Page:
Saipan casino operator Imperial Pacific International (IPI) reported a net loss of nearly $378m in 2018 on falling revenue and uncollectable VIP gambling debts.
Earlier this month, IPI warned investors that it expected to book a net loss for 2018. On Wednesday, investors learned that net loss was a staggering HK$2.97b (US$377.7m), a significant reversal from the HK$637m profit the company reported in 2017.
The company attributed the reversal to a combination of factors, including gamblers being distracted by the 2018 FIFA World Cup, “tightening marker credits” and the temporary shutdown required by Typhoon Yutu, which closed Saipan’s only airport for nearly a month.
IPI’s total revenue for 2018 hit HK$3.25b, a 58.2% decline from 2017’s result. The bulk of this decline came via decreased VIP gaming activity, which generated revenue of HK$2.9b, a more than 60% year-on-year fall. VIP turnover was down nearly two-thirds year-on-year, and while VIP win rate was up 0.4 points to a healthy 3.7%, it wasn’t enough to stop the bleeding.
Mass market gaming was also trending negative, with mass table drop down 28.7% to HK$660.5m and mass table win falling one-third to HK$208.9m. Slots and electronic table game handle posted a modest improvement but win fell 1.5 points, pushing revenue down nearly 16% to HK$56.3m.
IPI’s trade receivables, i.e. gambling debts owed by high-rollers, stand at nearly HK$9.7b, although this was down from nearly HK$13.3b at the end of 2017. IPI views nearly HK$4.7b of these debts as uncollectable, either because said high-rollers are unable or unwilling to honor their markers. That impairment figure is only slightly below the HK$4.75b the company wrote off in 2017.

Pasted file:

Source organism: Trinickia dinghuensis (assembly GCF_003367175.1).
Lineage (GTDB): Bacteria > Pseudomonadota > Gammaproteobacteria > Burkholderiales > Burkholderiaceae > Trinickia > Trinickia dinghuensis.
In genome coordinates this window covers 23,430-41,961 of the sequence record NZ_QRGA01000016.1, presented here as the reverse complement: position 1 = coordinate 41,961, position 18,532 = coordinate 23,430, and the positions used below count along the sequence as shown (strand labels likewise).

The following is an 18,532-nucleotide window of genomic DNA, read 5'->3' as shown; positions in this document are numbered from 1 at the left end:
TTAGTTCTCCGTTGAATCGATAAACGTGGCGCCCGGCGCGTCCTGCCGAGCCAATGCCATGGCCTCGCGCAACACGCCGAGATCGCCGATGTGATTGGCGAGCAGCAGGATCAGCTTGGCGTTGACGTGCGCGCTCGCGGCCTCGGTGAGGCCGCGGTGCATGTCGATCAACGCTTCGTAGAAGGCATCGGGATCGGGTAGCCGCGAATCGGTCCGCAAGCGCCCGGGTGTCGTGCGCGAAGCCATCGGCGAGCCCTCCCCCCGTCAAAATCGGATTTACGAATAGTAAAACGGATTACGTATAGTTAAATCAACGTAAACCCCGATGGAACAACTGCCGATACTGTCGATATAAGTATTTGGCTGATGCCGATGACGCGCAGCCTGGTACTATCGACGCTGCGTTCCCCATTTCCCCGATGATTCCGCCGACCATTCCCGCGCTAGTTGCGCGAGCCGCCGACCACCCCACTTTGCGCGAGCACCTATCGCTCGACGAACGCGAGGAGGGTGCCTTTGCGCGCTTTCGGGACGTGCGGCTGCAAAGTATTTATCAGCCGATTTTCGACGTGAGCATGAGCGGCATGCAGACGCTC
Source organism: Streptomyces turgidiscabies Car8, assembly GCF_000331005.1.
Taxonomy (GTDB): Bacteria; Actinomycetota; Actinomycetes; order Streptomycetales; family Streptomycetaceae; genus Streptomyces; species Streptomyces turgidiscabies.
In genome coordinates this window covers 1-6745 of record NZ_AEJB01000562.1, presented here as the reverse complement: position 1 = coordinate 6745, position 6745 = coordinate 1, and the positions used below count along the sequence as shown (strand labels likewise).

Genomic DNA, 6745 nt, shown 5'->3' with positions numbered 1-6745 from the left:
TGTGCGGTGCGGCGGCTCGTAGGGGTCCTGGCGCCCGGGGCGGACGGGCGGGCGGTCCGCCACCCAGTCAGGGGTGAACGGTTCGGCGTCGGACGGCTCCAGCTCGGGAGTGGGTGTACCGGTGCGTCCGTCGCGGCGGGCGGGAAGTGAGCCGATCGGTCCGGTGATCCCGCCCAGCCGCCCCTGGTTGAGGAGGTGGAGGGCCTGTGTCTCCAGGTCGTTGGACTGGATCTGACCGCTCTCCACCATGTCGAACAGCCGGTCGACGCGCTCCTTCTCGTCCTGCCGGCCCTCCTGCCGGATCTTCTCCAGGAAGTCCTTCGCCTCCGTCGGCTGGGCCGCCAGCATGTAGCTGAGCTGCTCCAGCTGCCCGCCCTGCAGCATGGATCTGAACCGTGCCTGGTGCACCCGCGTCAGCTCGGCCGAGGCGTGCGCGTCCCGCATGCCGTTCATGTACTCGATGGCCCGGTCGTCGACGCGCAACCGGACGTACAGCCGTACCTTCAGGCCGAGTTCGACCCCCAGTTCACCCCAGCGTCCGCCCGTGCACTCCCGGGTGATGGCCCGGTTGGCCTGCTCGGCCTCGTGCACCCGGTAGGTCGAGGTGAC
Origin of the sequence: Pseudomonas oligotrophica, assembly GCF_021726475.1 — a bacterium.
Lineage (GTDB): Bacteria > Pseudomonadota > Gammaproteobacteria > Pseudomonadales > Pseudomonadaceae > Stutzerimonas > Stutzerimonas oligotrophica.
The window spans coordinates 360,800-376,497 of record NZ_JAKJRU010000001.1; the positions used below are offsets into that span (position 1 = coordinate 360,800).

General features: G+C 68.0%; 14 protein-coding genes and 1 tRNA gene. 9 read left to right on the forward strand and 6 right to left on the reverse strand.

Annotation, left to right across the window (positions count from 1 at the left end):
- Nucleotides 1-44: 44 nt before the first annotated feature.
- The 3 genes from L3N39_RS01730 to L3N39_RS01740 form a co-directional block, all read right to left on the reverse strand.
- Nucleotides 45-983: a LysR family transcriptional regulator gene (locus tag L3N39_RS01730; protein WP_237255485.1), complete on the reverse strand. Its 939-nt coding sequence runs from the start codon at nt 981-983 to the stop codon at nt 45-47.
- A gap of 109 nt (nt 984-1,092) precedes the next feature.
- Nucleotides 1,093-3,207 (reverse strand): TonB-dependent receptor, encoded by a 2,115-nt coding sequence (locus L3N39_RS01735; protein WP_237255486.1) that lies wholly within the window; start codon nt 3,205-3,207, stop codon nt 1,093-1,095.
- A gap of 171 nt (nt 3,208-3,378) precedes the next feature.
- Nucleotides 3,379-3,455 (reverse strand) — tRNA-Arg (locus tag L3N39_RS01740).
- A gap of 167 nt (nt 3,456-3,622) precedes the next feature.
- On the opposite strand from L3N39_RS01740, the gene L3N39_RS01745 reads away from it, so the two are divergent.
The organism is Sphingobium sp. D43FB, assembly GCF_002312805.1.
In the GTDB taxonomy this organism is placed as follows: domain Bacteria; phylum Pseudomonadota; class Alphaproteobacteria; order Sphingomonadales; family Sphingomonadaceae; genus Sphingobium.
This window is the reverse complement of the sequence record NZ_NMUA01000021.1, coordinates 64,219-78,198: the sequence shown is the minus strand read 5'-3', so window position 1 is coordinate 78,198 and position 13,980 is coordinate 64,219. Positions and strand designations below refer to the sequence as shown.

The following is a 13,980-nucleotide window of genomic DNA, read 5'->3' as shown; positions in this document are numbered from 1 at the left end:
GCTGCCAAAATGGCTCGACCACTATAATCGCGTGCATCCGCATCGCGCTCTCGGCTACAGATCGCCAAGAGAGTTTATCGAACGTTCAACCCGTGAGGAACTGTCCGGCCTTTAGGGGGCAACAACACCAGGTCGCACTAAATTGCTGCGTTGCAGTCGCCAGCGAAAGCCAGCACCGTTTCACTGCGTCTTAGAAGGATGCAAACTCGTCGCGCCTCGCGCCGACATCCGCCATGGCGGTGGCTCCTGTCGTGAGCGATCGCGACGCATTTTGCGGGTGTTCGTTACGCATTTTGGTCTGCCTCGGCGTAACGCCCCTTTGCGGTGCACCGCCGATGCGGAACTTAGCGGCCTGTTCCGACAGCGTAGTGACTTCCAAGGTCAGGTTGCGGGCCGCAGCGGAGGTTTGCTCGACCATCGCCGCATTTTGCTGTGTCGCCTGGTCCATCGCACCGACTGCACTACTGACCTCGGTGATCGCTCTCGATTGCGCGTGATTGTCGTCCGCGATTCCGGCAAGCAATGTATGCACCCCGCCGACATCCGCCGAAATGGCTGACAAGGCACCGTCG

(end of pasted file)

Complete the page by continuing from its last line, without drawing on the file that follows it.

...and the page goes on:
Around HK$1.9b of 2018’s write-offs is owed by IPI’s ten largest debtors, while the single biggest deadbeat is responsible for a hefty HK$657m of red ink.
As a further indication of how big an impact that gambling whales have on IPI’s bottom line, the company said it derived HK$1.27b of 2018’s gaming operations revenue from “a single external customer.” Believe it or not, this represented a decline from the HK$1.49b a single customer contributed to 2017’s revenue.
Perhaps not surprisingly, IPI noted that its net current liabilities of HK$4.75b “indicate the existence of a material uncertainty which may cast significant doubt on the Group’s ability to continue as a going concern.”
However, IPI just secured agreement from some of its lenders to extend repayment of certain overdue loan and note amounts to the second half of 2019. IPI also just secured additional unsecured credit facilities totaling HK$1.15b from two independent third parties.
IPI’s permanent gaming venue, the Imperial Pacific Resort, remains unfinished, in part due to an acute labor shortage. But IPI said Wednesday that it had “secured adequate labor supply from the Philippines and Taiwan to ensure the need of the construction.”